This forum has been a great help in deciding how to digitise my old VHS footage. Many thanks.
I thought I'd give the USB-Live2 a crack first because of availability and price. No problems with the set up and it seems to be working fine with my computer, but it really doesn't like content via composite from a basic VHS player that was originally edited onto tape from an 8mm camera years ago. Hardly surprising given that tapes are a decade old and composed of numerous quick cuts, dubbed with low grade equipment. The glitching gets pretty nasty. Here's an example (Warning: explicit lyrics in the soundtrack).
Because most of this glitching does not occur when viewing on a plasma TV via the same VHS player, I have some hope that I can at least reduce it's severity when capturing to the computer. Currently using the latest version of WinTV v7, but similar problems were apparent when viewing with vdub and VLC.
Anyone have any ideas how I can improve the quality of this capture?
Thanks again and kind regards
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Last edited by Fatteh; 8th May 2014 at 17:53.
You're probably going to need a line time base corrector. The best choice for most people is an old panasonic DVD recorder in pass-through mode (the composite signal just passes through the DVD recorder, not recorded onto disc) like the ES15 or ES10.
If you have access to another VCR you should try that.
Excellent. Thanks jagabo.
I have a newer panasonic DVD+HDD unit, but I'm guessing it's unlikely to have a line TBC? Will try another VCR.
DMR-EH58. Has composite pass through and, apparently, "With its built-in TBC and 3D DNR circuitry, the DMR-EH58 performs an advanced signal conversion that provides optimum picture playback by reducing unwanted jitter."
Whaddya know? Might not be the sort of line TBC I need, but worth a crack.
Edit: Just realised the EH58 could probably do the conversion to DVD, then I could rip that to my computer. May not have needed the USB-Live2 at all. Duh. Might be useful for capturing from my old Hi8 tapes though.
Last edited by Fatteh; 8th May 2014 at 19:44.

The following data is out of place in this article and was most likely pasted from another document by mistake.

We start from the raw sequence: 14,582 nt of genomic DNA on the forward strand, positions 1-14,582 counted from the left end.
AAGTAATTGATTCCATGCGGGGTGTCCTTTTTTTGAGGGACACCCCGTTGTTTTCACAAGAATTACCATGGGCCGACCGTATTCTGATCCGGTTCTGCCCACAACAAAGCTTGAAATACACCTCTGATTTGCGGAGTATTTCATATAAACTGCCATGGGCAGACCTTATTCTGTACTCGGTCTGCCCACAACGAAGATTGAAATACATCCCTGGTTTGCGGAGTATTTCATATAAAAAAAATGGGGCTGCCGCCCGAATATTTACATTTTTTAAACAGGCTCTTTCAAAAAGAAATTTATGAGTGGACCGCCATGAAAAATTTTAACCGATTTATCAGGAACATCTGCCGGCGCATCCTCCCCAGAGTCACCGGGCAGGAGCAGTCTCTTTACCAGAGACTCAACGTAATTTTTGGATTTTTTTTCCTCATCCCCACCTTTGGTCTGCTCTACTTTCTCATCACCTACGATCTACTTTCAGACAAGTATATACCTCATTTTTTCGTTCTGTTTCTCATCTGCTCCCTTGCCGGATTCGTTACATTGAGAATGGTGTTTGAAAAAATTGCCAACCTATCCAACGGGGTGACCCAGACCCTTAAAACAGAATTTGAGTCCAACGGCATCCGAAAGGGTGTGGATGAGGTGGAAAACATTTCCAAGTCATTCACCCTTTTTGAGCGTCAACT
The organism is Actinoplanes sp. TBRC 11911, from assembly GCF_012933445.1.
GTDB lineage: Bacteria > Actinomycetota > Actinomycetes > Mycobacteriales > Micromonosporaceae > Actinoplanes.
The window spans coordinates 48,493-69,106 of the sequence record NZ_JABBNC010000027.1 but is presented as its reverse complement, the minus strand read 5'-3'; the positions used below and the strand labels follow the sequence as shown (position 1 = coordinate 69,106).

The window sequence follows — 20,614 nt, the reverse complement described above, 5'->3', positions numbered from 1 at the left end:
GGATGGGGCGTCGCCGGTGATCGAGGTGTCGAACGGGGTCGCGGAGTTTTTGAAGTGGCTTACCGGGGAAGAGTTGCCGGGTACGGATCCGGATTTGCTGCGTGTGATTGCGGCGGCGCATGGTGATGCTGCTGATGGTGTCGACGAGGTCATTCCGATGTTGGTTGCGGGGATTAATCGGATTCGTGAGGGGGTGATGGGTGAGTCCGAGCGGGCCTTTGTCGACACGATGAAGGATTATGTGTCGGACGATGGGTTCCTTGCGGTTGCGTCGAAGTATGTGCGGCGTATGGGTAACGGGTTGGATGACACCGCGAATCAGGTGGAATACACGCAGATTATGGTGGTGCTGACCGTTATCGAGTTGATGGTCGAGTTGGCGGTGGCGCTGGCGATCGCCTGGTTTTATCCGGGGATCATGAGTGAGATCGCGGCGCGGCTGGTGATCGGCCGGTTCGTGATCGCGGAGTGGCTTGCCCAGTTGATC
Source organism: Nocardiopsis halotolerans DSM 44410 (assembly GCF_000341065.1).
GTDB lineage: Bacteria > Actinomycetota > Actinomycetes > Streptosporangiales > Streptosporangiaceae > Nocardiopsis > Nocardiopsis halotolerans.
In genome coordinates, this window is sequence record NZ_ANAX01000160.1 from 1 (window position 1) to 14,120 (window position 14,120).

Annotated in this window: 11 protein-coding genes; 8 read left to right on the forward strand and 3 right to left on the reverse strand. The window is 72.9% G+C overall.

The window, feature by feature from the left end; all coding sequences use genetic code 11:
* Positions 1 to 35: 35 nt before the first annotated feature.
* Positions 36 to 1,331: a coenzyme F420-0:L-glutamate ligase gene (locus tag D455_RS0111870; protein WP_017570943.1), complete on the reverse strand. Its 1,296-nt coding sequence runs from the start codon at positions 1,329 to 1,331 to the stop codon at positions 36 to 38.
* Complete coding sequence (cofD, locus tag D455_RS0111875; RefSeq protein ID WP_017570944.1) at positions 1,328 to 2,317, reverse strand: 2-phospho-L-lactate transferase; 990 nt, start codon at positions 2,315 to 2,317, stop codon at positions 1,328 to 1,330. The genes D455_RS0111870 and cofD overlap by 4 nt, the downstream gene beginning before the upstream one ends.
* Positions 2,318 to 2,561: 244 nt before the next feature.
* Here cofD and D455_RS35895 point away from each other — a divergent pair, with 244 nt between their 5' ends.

Whether you want to record with the DVD recorder depends on how much processing you want to do later. If you only want cut/paste editing, maybe a few transition effect, recording to DVD is certainly easiest. Using a smart editor (only modified frames are re-encoded) will prevent further loss of quality. If you want to perform advanced filtering it's better to capture with lossless codecs so you don't introduce compression artifacts during capture.
The noise reduction features on DVD recorders tend to be over aggressive. They may remove detail and create ghosting. If you use the DVD recorder in pass-through mode you should consider disabling the NR, if possible.
Awesome stuff. A decent lossless capture for long term archiving and future editing sounds like a good plan. Thanks again jagabo.
One other problem you may encounter: time base errors on VHS tapes may look to the DVD recorder like Macrovision copy protection. When that happens the recorder will refuse to record the video. Most PC capture devices will do the same.
jagabo, I owe you a beer. Worked like a charm. Just replacing the video linked in my original post with the deglitched version now.
For anyone that's interested, later model Panasonic DVRs like the DMR-EH58, when used as a pass-through filter, appear to apply some form of TBC to analogue signals that is highly effective at removing bad time based glitching from the output of a low-end VCR. Mint.
Yes, that's much improved. It might be useful for others in the future if you uploaded short segments showing the with and without TBC caps.
'Tis done. In the thread you linked to above. Cheers for the help. Much appreciated.